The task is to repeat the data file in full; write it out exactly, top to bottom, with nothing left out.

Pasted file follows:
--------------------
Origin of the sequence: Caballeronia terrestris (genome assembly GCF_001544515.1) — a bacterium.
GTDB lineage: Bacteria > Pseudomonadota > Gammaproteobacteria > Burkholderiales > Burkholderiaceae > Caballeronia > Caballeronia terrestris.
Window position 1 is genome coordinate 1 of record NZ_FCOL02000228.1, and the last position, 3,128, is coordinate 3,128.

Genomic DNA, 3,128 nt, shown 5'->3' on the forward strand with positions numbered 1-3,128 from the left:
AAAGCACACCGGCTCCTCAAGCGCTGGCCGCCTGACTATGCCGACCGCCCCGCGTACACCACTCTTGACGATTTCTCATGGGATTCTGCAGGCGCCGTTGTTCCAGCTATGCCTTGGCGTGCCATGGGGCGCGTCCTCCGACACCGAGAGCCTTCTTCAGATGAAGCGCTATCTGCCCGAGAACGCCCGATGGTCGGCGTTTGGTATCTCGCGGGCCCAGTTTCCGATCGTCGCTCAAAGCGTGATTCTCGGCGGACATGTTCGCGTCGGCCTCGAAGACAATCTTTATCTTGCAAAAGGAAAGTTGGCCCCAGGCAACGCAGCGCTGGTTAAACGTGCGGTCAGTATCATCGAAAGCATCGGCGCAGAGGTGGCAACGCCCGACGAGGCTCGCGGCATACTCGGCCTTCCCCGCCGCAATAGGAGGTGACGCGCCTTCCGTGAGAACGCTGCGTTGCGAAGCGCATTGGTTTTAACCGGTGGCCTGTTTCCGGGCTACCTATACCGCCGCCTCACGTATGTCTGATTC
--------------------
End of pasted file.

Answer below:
Origin of the sequence: Caballeronia terrestris (genome assembly GCF_001544515.1) — a bacterium.
GTDB lineage: Bacteria > Pseudomonadota > Gammaproteobacteria > Burkholderiales > Burkholderiaceae > Caballeronia > Caballeronia terrestris.
Window position 1 is genome coordinate 1 of record NZ_FCOL02000228.1, and the last position, 3,128, is coordinate 3,128.

Genomic DNA, 3,128 nt, shown 5'->3' on the forward strand with positions numbered 1-3,128 from the left:
AAAGCACACCGGCTCCTCAAGCGCTGGCCGCCTGACTATGCCGACCGCCCCGCGTACACCACTCTTGACGATTTCTCATGGGATTCTGCAGGCGCCGTTGTTCCAGCTATGCCTTGGCGTGCCATGGGGCGCGTCCTCCGACACCGAGAGCCTTCTTCAGATGAAGCGCTATCTGCCCGAGAACGCCCGATGGTCGGCGTTTGGTATCTCGCGGGCCCAGTTTCCGATCGTCGCTCAAAGCGTGATTCTCGGCGGACATGTTCGCGTCGGCCTCGAAGACAATCTTTATCTTGCAAAAGGAAAGTTGGCCCCAGGCAACGCAGCGCTGGTTAAACGTGCGGTCAGTATCATCGAAAGCATCGGCGCAGAGGTGGCAACGCCCGACGAGGCTCGCGGCATACTCGGCCTTCCCCGCCGCAATAGGAGGTGACGCGCCTTCCGTGAGAACGCTGCGTTGCGAAGCGCATTGGTTTTAACCGGTGGCCTGTTTCCGGGCTACCTATACCGCCGCCTCACGTATGTCTGATTC